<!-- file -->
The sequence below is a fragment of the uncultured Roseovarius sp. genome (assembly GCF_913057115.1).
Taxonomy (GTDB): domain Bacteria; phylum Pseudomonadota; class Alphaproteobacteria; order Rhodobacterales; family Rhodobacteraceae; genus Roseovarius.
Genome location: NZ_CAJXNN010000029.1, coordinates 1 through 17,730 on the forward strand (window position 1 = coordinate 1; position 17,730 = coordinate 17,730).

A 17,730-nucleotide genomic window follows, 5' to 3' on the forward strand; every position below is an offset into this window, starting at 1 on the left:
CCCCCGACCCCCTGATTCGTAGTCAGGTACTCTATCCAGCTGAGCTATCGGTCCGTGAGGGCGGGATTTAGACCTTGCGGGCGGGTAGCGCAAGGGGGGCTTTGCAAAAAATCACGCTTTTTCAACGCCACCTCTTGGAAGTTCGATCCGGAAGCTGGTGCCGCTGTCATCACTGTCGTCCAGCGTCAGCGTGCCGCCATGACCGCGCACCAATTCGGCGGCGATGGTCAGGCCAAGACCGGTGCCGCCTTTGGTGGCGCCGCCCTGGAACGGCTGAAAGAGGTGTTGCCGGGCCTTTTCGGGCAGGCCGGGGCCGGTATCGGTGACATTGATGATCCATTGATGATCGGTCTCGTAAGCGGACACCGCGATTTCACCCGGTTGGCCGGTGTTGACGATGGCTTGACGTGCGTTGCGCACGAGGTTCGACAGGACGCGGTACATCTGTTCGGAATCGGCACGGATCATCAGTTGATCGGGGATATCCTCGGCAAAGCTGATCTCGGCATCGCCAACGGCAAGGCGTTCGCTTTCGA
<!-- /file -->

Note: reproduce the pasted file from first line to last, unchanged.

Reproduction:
The sequence below is a fragment of the uncultured Roseovarius sp. genome (assembly GCF_913057115.1).
Taxonomy (GTDB): domain Bacteria; phylum Pseudomonadota; class Alphaproteobacteria; order Rhodobacterales; family Rhodobacteraceae; genus Roseovarius.
Genome location: NZ_CAJXNN010000029.1, coordinates 1 through 17,730 on the forward strand (window position 1 = coordinate 1; position 17,730 = coordinate 17,730).

A 17,730-nucleotide genomic window follows, 5' to 3' on the forward strand; every position below is an offset into this window, starting at 1 on the left:
CCCCCGACCCCCTGATTCGTAGTCAGGTACTCTATCCAGCTGAGCTATCGGTCCGTGAGGGCGGGATTTAGACCTTGCGGGCGGGTAGCGCAAGGGGGGCTTTGCAAAAAATCACGCTTTTTCAACGCCACCTCTTGGAAGTTCGATCCGGAAGCTGGTGCCGCTGTCATCACTGTCGTCCAGCGTCAGCGTGCCGCCATGACCGCGCACCAATTCGGCGGCGATGGTCAGGCCAAGACCGGTGCCGCCTTTGGTGGCGCCGCCCTGGAACGGCTGAAAGAGGTGTTGCCGGGCCTTTTCGGGCAGGCCGGGGCCGGTATCGGTGACATTGATGATCCATTGATGATCGGTCTCGTAAGCGGACACCGCGATTTCACCCGGTTGGCCGGTGTTGACGATGGCTTGACGTGCGTTGCGCACGAGGTTCGACAGGACGCGGTACATCTGTTCGGAATCGGCACGGATCATCAGTTGATCGGGGATATCCTCGGCAAAGCTGATCTCGGCATCGCCAACGGCAAGGCGTTCGCTTTCGA